Govt plans for buildings & transport too vague, fall short on boiler bans & speed limits – NGOs
Clean Energy Wire
The government action programmes for bringing the high-emitting transport and buildings sectors back on their emission reduction trajectories, has been criticised for being too vague and unambitious by civil society groups, industries and think-tanks.
The German Business Initiative for Energy Efficiency (DENEFF) said the programme presented by the buildings and climate ministries on Wednesday 13 July misses “clear guidelines for investments”. “Although the paper invokes the urgent need for more planning security for a massive reduction in energy consumption by increasing the rate and depth of renovation, the actual measures remain vague,” DENEFF wrote, adding that all market participants were still waiting for clear announcements on medium-term funding on national minimum efficiency standards for existing buildings.
Greenpeace said that the installation ban for (pure) gas heatings from 2024 comes too late: "Now that the federal government has declared a gas alert, the installation of further gas heating systems should be stopped immediately and the heat pump programme significantly expanded,” they wrote.
The Nature and Biodiversity Conservation Union (NABU) said that the transport ministry seems to “have no plan” as to how greenhouse gas emissions could be reduced, otherwise it wouldn’t have shirked a speed limit as the obvious immediate measure to cut CO2 in the sector and save fuel. Instead, the ministry headed by pro-business FDP was relying on inefficient synthetic fuels.
NGO Germanwatch said that because of the FDP, the government hadn’t managed to present a comprehensive climate action programme for all sectors. “This is in stark contradiction to the commitments made in the coalition agreement to adhere to the 1.5°C limit and to respect the climate decision of the Federal Constitutional Court from last year," commented Political Director Christoph Bals. What is known so far from the transport ministry seems to be an attempt to do exactly what the Constitutional Court has forbidden: to postpone climate protection obligations into the future despite ever greater urgency," said Bals, adding that the FDP ministers were also blocking a more ambitious programme for the buildings sector.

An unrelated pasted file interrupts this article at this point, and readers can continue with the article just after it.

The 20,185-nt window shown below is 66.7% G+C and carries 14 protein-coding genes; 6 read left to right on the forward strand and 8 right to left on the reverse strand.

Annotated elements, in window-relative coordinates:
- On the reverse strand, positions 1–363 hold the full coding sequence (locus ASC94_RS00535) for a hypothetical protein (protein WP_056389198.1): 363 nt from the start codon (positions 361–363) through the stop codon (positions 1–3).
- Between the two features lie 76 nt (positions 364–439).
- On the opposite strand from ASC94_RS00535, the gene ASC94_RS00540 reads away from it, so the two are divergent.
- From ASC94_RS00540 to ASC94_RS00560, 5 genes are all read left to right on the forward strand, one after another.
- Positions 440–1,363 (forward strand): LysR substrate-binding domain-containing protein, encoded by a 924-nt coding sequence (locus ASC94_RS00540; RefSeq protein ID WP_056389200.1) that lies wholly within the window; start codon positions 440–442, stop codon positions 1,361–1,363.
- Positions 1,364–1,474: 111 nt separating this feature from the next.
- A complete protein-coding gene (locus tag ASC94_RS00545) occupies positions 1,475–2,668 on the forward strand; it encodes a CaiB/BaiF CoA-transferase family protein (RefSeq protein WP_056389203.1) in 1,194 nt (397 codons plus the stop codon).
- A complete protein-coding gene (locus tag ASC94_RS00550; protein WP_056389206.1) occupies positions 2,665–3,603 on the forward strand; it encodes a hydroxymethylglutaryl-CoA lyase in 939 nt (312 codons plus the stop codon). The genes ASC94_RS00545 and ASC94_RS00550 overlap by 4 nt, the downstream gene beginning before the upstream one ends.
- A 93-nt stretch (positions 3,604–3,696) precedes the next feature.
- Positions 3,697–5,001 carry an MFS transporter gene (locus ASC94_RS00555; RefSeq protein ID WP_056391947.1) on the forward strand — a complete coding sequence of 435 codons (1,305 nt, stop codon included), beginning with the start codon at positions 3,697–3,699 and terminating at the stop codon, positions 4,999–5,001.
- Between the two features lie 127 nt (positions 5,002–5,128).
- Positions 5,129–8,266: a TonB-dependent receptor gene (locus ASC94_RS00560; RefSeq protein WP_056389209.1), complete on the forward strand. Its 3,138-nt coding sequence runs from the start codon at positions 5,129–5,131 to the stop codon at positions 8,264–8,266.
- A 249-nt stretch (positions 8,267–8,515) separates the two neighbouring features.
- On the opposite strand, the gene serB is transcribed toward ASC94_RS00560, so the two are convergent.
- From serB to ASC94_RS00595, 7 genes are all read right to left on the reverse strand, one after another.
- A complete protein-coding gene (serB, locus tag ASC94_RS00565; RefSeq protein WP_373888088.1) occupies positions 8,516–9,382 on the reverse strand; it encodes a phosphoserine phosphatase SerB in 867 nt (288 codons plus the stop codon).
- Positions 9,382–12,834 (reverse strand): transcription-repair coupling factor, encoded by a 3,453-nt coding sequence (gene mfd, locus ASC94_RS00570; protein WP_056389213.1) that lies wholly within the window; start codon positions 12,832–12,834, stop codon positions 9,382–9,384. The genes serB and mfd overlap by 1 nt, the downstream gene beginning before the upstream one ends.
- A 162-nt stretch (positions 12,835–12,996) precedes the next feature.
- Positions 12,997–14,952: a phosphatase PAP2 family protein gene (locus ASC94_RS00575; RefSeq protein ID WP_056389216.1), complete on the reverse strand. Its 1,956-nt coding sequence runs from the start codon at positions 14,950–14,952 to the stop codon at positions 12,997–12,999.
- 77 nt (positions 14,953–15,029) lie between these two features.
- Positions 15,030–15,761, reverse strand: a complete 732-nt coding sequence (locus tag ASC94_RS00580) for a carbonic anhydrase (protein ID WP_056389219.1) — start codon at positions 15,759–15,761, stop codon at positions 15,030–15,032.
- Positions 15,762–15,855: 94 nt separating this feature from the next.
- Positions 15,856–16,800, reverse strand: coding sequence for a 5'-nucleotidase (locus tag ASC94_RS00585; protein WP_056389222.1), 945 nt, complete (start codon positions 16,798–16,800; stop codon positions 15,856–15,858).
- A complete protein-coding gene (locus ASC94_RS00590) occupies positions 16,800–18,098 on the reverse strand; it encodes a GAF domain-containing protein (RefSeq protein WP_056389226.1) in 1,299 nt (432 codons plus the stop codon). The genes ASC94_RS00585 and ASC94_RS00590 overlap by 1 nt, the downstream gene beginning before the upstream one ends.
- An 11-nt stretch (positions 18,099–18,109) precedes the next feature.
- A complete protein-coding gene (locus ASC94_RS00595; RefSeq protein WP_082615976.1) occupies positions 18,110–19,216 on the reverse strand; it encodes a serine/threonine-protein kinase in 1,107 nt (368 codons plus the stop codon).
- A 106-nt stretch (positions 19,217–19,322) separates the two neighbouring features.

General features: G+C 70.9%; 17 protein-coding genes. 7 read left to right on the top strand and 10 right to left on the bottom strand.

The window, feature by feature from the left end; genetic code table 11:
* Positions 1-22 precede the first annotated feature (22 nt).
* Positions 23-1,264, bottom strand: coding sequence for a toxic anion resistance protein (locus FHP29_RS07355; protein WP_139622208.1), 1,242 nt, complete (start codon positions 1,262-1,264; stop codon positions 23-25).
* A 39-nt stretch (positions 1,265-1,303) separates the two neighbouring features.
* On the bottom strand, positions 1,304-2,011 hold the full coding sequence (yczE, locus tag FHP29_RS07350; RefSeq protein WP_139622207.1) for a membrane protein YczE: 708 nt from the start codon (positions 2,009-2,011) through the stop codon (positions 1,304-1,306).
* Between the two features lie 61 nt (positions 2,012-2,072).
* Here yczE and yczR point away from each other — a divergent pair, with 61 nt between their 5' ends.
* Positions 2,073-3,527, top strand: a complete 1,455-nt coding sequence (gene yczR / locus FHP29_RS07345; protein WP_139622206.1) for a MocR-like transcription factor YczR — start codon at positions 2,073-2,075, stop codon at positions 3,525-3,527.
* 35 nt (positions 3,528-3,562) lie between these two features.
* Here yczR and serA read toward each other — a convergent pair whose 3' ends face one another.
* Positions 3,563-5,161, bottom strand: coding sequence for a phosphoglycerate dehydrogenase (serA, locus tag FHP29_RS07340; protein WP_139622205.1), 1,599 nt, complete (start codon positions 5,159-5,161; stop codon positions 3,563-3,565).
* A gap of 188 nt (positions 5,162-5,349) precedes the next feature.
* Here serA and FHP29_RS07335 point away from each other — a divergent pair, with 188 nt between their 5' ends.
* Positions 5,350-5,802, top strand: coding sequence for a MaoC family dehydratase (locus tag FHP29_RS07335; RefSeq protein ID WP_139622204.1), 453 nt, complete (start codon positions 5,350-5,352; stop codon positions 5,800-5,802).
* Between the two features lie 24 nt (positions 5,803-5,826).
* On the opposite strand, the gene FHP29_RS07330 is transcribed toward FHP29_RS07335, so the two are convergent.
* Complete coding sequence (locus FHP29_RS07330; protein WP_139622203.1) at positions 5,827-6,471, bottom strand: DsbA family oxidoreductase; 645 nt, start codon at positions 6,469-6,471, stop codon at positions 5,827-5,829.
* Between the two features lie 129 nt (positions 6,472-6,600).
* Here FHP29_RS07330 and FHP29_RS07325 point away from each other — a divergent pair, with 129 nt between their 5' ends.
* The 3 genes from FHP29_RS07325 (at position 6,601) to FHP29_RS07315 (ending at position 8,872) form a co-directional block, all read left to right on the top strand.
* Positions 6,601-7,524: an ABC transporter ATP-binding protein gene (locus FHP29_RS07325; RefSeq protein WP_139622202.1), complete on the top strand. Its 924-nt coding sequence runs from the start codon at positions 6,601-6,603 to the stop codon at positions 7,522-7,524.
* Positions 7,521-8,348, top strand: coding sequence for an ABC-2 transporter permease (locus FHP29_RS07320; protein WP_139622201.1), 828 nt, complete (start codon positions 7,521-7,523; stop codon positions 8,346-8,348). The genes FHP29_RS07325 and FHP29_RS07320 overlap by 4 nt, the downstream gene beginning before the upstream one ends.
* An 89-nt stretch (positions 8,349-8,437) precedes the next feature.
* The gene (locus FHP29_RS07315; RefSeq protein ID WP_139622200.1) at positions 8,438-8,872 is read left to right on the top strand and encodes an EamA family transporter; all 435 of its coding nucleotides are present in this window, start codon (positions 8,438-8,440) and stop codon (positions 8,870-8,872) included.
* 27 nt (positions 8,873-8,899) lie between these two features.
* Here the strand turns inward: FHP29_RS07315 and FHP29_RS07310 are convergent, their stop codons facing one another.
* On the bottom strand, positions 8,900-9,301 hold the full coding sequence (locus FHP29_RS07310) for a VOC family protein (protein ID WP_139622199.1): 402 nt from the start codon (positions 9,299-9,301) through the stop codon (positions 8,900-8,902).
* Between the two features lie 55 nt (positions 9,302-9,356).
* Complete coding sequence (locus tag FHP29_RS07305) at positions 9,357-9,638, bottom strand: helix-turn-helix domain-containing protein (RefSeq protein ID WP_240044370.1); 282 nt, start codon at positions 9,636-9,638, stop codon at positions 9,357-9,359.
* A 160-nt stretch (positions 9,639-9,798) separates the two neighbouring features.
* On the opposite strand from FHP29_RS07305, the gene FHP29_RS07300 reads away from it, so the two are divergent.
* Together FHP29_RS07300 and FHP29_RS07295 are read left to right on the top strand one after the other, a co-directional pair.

Think-tank Agora Verkehrswende said the proposals from the transport ministry are amounting to a bare minimum of measures, creating incentives for charging infrastructure and cycling but at the same time leaving bad incentives for fossil cars in place. “And there is still no speed limit on German motorways, although it would have an immediate effect, cost hardly anything and, on top of that, reduce serious accidents,” said deputy director Wiebke Zimmer.
NGO Environmental Action Germany (DUH) demanded a two-year speed limit, a 365-euro climate ticket for public transport, a limit on company car subsidies, a real stop to the closure of rail lines, and a one-year ban on short-haul flights.
The immediate action programmes in the two sectors presented by the ministries yesterday are a mandatory obligation, triggered by section 8 of the Climate Action Law in the case of target being missed. The government announced earlier this year the launch of a comprehensive action programme for all sectors but internal disputes and other urgent tasks (e.g. securing the energy supply for next winter in the ensuing gas shortage due to the Russian war against Ukraine) caused these plans to be delayed.